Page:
The prevalence of mobile banking has made smartphones one of the easiest targets among cybercriminals. Now, some researchers found a new Android banking trojan that has been active since at least October.
Diving into details
The malware has been dubbed SharkBot and has targeted mobile banking users in the U.S., the U.K, and Italy. It has targeted 22 international banks in the U.K and Italy and five cryptocurrency apps in the U.S. The malware enables the attackers to take control of victims’ devices and steal funds from cryptocurrency and online banking accounts. Once the trojan is installed, it can exploit Accessibility Services and exfiltrate information such as login credentials, current balance, and personal information, among others. In addition to this, SharkBot has a very low detection rate by antivirus solutions as it executes several anti-analysis techniques.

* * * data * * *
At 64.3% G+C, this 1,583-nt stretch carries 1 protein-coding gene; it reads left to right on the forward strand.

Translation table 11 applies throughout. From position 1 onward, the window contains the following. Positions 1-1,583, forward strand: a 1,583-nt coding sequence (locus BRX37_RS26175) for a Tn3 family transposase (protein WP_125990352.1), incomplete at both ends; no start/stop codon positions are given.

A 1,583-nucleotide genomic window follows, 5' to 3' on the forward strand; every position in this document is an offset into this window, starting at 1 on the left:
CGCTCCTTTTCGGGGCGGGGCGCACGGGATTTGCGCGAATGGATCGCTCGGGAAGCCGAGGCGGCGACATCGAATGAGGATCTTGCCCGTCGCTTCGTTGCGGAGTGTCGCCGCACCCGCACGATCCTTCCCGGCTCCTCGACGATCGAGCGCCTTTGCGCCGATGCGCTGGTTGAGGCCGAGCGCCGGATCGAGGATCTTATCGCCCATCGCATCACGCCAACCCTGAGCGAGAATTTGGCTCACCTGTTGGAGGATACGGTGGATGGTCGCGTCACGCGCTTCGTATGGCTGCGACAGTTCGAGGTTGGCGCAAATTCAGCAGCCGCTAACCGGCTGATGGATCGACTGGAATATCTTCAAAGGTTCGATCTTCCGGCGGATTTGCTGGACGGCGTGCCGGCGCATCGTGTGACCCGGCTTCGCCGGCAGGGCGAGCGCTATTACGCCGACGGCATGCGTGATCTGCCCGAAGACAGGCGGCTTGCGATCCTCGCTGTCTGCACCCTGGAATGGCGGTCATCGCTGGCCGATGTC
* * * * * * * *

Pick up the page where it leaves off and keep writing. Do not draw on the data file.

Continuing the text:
Why this matters
It impersonates a media player, data recovery apps, or live TV similar to SharkBot’s other counterparts - UBEL and TeaBot. The malware is unique in the sense that it abuses Accessibility Services to conduct Automatic Transfer System (ATS) attacks, allowing the attackers to autofill sensitive details in legitimate apps and initiate fund transfer.
Android devices are more often targeted as compared to their iOS counterparts. Android devices account for 50% of all mobile device malware infections.
While users are repeatedly recommended not to download apps from third-party sources, they accounted for 75 billion downloads.
The bottom line
Cybercriminals are evolving and are always on the lookout for new opportunities. This trend is expected to continue in the future and organizations need better online practices and endpoint security. SharkBot belongs to a new generation of banking trojans as it can conduct ATS attacks. The discovery of this malware indicates that mobile malware authors are finding new ways to conduct fraud.